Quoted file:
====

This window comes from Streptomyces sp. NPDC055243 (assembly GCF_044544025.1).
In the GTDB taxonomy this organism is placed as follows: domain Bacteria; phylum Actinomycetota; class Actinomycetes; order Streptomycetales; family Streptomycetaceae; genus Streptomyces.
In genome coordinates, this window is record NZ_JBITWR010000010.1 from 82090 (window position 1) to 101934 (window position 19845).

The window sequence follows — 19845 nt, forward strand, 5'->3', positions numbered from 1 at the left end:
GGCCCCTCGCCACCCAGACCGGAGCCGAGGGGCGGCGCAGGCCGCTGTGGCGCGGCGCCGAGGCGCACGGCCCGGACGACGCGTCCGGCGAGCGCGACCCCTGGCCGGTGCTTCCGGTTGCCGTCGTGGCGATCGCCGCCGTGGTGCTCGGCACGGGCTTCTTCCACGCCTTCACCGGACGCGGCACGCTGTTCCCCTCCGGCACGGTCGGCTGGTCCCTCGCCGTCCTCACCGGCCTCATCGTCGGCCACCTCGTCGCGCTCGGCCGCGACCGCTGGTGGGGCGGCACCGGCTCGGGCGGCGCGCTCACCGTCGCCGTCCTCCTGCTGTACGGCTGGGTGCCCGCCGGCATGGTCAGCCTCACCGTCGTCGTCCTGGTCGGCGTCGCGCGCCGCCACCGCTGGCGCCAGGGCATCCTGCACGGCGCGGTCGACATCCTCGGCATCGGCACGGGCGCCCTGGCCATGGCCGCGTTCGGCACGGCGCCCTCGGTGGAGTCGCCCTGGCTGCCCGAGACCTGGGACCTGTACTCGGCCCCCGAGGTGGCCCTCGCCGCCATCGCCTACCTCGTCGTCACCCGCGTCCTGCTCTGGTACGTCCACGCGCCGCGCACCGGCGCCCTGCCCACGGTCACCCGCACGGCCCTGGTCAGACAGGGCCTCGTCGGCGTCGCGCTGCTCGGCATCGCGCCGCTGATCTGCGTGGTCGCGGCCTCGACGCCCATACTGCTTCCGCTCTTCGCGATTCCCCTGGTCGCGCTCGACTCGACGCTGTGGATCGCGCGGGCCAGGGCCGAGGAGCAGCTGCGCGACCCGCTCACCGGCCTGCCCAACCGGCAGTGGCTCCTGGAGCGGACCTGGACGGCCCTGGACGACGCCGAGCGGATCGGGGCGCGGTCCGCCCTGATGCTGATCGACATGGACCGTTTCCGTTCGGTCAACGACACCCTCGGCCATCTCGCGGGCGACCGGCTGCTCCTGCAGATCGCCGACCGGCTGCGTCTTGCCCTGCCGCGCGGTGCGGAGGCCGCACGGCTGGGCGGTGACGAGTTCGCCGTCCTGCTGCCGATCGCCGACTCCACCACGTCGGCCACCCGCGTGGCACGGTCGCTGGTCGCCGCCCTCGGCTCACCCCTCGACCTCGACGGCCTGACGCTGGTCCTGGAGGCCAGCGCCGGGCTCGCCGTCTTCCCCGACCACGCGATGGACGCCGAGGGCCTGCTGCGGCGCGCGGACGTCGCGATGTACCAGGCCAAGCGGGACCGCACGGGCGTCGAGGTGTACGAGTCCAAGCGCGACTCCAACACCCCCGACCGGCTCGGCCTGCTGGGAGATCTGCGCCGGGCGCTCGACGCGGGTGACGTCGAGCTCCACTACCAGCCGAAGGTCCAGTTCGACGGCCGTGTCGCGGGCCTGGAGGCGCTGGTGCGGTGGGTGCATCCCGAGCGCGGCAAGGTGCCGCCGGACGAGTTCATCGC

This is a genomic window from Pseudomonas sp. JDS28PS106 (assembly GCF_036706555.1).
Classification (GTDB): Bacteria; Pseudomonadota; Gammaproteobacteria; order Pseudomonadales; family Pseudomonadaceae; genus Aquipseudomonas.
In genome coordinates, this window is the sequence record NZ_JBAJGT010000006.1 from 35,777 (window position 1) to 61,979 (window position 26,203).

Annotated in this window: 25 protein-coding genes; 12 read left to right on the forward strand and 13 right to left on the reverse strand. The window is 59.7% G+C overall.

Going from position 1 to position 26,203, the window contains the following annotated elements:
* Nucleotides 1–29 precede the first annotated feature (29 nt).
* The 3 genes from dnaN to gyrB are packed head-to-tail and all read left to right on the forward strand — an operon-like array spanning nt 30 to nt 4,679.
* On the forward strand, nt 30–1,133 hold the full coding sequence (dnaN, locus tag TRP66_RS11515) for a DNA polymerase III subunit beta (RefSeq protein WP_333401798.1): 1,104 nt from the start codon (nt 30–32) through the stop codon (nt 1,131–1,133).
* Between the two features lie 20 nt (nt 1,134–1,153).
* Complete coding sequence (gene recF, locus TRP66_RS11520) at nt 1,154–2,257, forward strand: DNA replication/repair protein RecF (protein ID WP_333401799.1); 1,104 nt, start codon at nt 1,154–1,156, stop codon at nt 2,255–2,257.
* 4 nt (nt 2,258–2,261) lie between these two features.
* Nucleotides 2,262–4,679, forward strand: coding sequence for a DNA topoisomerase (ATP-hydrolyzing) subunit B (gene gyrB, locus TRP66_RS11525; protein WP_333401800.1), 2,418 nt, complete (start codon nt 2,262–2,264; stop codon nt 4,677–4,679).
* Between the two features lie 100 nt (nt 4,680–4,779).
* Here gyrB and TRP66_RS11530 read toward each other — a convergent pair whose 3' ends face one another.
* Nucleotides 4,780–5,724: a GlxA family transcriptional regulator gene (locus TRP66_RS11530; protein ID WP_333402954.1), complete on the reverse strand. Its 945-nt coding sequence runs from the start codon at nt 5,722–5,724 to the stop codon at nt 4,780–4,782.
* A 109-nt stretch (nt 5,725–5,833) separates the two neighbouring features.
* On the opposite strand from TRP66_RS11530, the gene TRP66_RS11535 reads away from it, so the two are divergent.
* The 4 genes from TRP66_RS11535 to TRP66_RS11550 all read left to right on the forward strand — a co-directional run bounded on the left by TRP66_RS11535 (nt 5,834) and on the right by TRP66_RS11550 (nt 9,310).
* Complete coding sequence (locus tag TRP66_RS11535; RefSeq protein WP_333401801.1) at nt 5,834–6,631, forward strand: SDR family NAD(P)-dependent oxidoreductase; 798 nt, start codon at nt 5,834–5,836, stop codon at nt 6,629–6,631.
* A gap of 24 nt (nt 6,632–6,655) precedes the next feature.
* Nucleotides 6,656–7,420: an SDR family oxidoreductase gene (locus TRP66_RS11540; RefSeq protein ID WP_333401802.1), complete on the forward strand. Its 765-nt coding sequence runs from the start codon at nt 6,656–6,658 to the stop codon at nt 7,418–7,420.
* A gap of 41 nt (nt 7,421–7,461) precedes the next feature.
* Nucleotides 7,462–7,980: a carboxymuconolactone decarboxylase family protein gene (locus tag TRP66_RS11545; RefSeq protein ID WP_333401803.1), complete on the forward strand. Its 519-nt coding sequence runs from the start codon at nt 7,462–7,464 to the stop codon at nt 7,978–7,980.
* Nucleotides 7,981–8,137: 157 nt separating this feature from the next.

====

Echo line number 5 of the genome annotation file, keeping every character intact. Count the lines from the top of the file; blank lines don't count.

GGCCCCTCGCCACCCAGACCGGAGCCGAGGGGCGGCGCAGGCCGCTGTGGCGCGGCGCCGAGGCGCACGGCCCGGACGACGCGTCCGGCGAGCGCGACCCCTGGCCGGTGCTTCCGGTTGCCGTCGTGGCGATCGCCGCCGTGGTGCTCGGCACGGGCTTCTTCCACGCCTTCACCGGACGCGGCACGCTGTTCCCCTCCGGCACGGTCGGCTGGTCCCTCGCCGTCCTCACCGGCCTCATCGTCGGCCACCTCGTCGCGCTCGGCCGCGACCGCTGGTGGGGCGGCACCGGCTCGGGCGGCGCGCTCACCGTCGCCGTCCTCCTGCTGTACGGCTGGGTGCCCGCCGGCATGGTCAGCCTCACCGTCGTCGTCCTGGTCGGCGTCGCGCGCCGCCACCGCTGGCGCCAGGGCATCCTGCACGGCGCGGTCGACATCCTCGGCATCGGCACGGGCGCCCTGGCCATGGCCGCGTTCGGCACGGCGCCCTCGGTGGAGTCGCCCTGGCTGCCCGAGACCTGGGACCTGTACTCGGCCCCCGAGGTGGCCCTCGCCGCCATCGCCTACCTCGTCGTCACCCGCGTCCTGCTCTGGTACGTCCACGCGCCGCGCACCGGCGCCCTGCCCACGGTCACCCGCACGGCCCTGGTCAGACAGGGCCTCGTCGGCGTCGCGCTGCTCGGCATCGCGCCGCTGATCTGCGTGGTCGCGGCCTCGACGCCCATACTGCTTCCGCTCTTCGCGATTCCCCTGGTCGCGCTCGACTCGACGCTGTGGATCGCGCGGGCCAGGGCCGAGGAGCAGCTGCGCGACCCGCTCACCGGCCTGCCCAACCGGCAGTGGCTCCTGGAGCGGACCTGGACGGCCCTGGACGACGCCGAGCGGATCGGGGCGCGGTCCGCCCTGATGCTGATCGACATGGACCGTTTCCGTTCGGTCAACGACACCCTCGGCCATCTCGCGGGCGACCGGCTGCTCCTGCAGATCGCCGACCGGCTGCGTCTTGCCCTGCCGCGCGGTGCGGAGGCCGCACGGCTGGGCGGTGACGAGTTCGCCGTCCTGCTGCCGATCGCCGACTCCACCACGTCGGCCACCCGCGTGGCACGGTCGCTGGTCGCCGCCCTCGGCTCACCCCTCGACCTCGACGGCCTGACGCTGGTCCTGGAGGCCAGCGCCGGGCTCGCCGTCTTCCCCGACCACGCGATGGACGCCGAGGGCCTGCTGCGGCGCGCGGACGTCGCGATGTACCAGGCCAAGCGGGACCGCACGGGCGTCGAGGTGTACGAGTCCAAGCGCGACTCCAACACCCCCGACCGGCTCGGCCTGCTGGGAGATCTGCGCCGGGCGCTCGACGCGGGTGACGTCGAGCTCCACTACCAGCCGAAGGTCCAGTTCGACGGCCGTGTCGCGGGCCTGGAGGCGCTGGTGCGGTGGGTGCATCCCGAGCGCGGCAAGGTGCCGCCGGACGAGTTCATCGC